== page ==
Did authors of Second Temple texts concern themselves with “salvation?” If so, on what terms? What does one need “salvation” from? Are the parameters of who is included in or excluded from “salvation” defined? Daniel Gurtner’s vision in compiling this collection is to collect contributions on a single topic as it is addressed in individual books from the Second Temple period. Working from a sound methodological basis, the contributors assess the theme in different books, taking into account issues of genre and provenance. This allows an acute comparison of how this topic is present across a myriad of Second Temple Jewish texts. Throughout the course of the work the notion of “soteriology” is very broadly conceived. While acknowledging the Christian connotation of the term “soteriology,” the volume similarly acknowledges the usefulness of the term as a heuristic category for careful analysis.
Soteriology in this volume serves as shorthand for the state of well-being that is the goal of life. The contributors are a distinguished selection of older and younger scholars, including some of the most prominent names in the field. The essays emphasize the diversity of ‘soteriologies’ in the literature of Second Temple Judaism. They provide a fascinating window on the theological diversity of Judaism in the era in which Christianity was born.
Daniel M. Gurtner is an associate professor of New Testament at Bethel Seminary in Minnesota.
Discovering the Traditions of Prose Prayers in Early Jewish Literature
Author: Michael D. Matlock
Series: The Library of Second Temple Studies
Publisher: T&T Clark
Publication Date: 2012
In this volume, Michael D. Matlock analyzes five lengthy biblical prose prayers from the exilic and post-exilic period: Solomon’s prayer (1 Kings 8.14–61), Ezra’s prayer (Ezra 9.5–15), Nehemiah’s prayer (Nehemiah 1.4–11), the Levites’ prayer (Nehemiah 9.4–37), and the prayer of Daniel (Daniel 9:3–19). He also examines prayers from Second Temple literature, including texts from the Apocrypha and Pseudepigrapha, the writings of Philo and Josephus, and texts from Qumran. Matlock also discusses the Septuagintal versions of the five biblical prayers and Targum Jonathan’s treatment of Solomon’s prayer.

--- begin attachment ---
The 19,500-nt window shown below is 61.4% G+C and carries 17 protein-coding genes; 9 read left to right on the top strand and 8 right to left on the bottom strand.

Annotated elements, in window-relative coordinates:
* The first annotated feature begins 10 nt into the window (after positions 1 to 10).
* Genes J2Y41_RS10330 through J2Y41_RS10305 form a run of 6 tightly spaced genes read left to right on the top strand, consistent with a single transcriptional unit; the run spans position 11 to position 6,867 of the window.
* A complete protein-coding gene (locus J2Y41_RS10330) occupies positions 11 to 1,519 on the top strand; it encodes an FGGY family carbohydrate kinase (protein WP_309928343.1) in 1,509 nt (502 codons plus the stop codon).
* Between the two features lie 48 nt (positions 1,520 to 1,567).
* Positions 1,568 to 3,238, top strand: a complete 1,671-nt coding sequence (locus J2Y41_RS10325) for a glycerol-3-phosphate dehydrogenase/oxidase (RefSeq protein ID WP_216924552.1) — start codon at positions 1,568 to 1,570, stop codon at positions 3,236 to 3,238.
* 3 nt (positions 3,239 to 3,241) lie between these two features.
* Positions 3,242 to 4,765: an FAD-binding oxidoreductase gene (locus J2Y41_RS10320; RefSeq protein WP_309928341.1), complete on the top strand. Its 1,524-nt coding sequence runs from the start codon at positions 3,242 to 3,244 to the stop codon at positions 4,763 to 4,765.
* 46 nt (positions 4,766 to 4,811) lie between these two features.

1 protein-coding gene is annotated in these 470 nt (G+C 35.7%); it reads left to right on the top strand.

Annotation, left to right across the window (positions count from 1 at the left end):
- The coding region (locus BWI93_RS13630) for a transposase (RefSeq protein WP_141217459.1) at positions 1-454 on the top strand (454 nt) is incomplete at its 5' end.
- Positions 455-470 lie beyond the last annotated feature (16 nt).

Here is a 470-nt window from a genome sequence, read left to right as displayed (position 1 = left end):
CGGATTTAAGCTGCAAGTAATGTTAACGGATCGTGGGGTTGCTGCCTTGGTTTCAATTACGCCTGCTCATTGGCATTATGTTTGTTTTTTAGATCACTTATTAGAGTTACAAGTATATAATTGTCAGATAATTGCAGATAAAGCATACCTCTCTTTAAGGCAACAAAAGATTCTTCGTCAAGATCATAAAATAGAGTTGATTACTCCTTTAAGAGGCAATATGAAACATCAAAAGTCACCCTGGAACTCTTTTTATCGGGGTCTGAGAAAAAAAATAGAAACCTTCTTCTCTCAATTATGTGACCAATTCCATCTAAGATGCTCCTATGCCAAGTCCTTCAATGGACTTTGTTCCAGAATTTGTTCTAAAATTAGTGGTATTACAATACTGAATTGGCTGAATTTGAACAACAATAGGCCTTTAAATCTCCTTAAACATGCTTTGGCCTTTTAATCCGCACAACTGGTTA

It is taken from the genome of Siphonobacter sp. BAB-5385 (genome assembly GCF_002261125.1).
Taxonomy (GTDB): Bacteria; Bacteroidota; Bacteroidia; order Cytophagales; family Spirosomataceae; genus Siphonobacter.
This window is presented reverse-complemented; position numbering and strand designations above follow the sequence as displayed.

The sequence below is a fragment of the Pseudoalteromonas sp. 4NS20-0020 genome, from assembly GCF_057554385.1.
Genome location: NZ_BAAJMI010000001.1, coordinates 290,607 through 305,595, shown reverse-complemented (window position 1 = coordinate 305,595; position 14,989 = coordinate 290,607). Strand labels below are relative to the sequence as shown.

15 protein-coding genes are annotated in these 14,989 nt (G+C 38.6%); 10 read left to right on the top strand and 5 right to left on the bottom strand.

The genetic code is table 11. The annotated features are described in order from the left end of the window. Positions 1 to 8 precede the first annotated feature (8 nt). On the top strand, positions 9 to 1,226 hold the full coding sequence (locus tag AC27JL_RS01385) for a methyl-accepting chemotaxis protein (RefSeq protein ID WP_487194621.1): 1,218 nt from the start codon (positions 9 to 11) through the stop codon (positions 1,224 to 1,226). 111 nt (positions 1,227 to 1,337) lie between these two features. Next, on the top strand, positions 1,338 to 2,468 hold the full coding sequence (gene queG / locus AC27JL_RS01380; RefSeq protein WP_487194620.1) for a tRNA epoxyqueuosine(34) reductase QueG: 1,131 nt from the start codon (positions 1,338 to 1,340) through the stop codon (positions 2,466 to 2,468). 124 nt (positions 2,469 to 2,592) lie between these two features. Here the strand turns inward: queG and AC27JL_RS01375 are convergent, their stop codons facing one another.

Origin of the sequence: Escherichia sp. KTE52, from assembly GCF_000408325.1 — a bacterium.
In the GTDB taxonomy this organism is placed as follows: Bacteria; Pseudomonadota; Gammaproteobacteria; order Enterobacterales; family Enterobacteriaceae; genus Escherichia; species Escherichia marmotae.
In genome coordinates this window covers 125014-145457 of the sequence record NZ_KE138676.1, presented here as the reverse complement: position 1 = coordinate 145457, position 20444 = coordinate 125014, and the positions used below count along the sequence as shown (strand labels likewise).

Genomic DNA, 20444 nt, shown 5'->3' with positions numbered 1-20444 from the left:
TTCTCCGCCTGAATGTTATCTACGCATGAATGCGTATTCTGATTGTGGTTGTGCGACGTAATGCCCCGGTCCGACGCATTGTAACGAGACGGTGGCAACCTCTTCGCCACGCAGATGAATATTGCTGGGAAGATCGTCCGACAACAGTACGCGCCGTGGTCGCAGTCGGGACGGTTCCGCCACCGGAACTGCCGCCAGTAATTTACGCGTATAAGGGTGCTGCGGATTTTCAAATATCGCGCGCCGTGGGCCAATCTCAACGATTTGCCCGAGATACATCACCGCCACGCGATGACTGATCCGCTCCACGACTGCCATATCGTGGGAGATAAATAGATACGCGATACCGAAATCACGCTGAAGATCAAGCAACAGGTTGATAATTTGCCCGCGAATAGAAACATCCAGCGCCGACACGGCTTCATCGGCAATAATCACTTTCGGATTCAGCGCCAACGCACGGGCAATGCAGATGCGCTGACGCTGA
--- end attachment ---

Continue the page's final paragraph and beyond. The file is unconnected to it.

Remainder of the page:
Michael D. Matlock is associate professor of inductive biblical studies and Old Testament at Asbury Theological Seminary in Wilmore, Kentucky. He received his PhD from Hebrew Union College in the Jewish Institute of Religion in the history of biblical interpretation.
The Messiah: A Comparative Study of the Enochic Son of Man and the Pauline Kyrios
This volume discusses conceptual elements of messianic traditions that are identified in the Parables of Enoch and the Letters of Paul by examining the nature and functions of the divine figure and of the Messiah figure. Comparative analysis demonstrates that these works share specific conceptual elements of messianic traditions. The combination of shared elements is so striking as to preclude the possibility that the Parables of Enoch and the Letters of Paul constituted independent, parallel developments. While it cannot be claimed that Paul was necessarily familiar with the text of the Parables of Enoch, Waddell does show that Paul was familiar with the conceptual elements of the Enochic messiah and that Paul developed his concept of the Kyrios out of those Son of Man traditions. Waddell specifically argues Pauline Christology was at the very least heavily influenced by Enochic Son of Man traditions.
James A. Waddell is Philip Markowicz Visiting Assistant Professor of Jewish Biblical Studies at the University of Toledo.
The Concept of the Messiah in the Scriptures of Judaism and Christianity
For 2000 years, Judaism and Christianity have been at odds with one another. The problem at the heart of the division is the concept of Messiah. Shirley Lucass looks directly at the concept of Messiah from a historical perspective and examines its roots in ancient Jewish literature and its development within the Christian tradition. This study traces the biblical and extra-biblical developments of the concept and outlines a platform for religious dialogue. Lucass begins with a survey of methodological approaches and then moves on to consider the origins of the Messiah concept in ancient Near Eastern kingship, the “anointed” in the Second Temple period, and the Messiah as outlined in the New Testament and in post 70 CE Messianism. Lucass contends that the New Testament concept of Messiah is not inconsistent with, nor incompatible with, Jewish traditions and it is this conclusion which enables her to present a valuable chapter on the implications of this study for inter-religious dialogue.
Shirley Lucass took her PhD from the University of Manchester.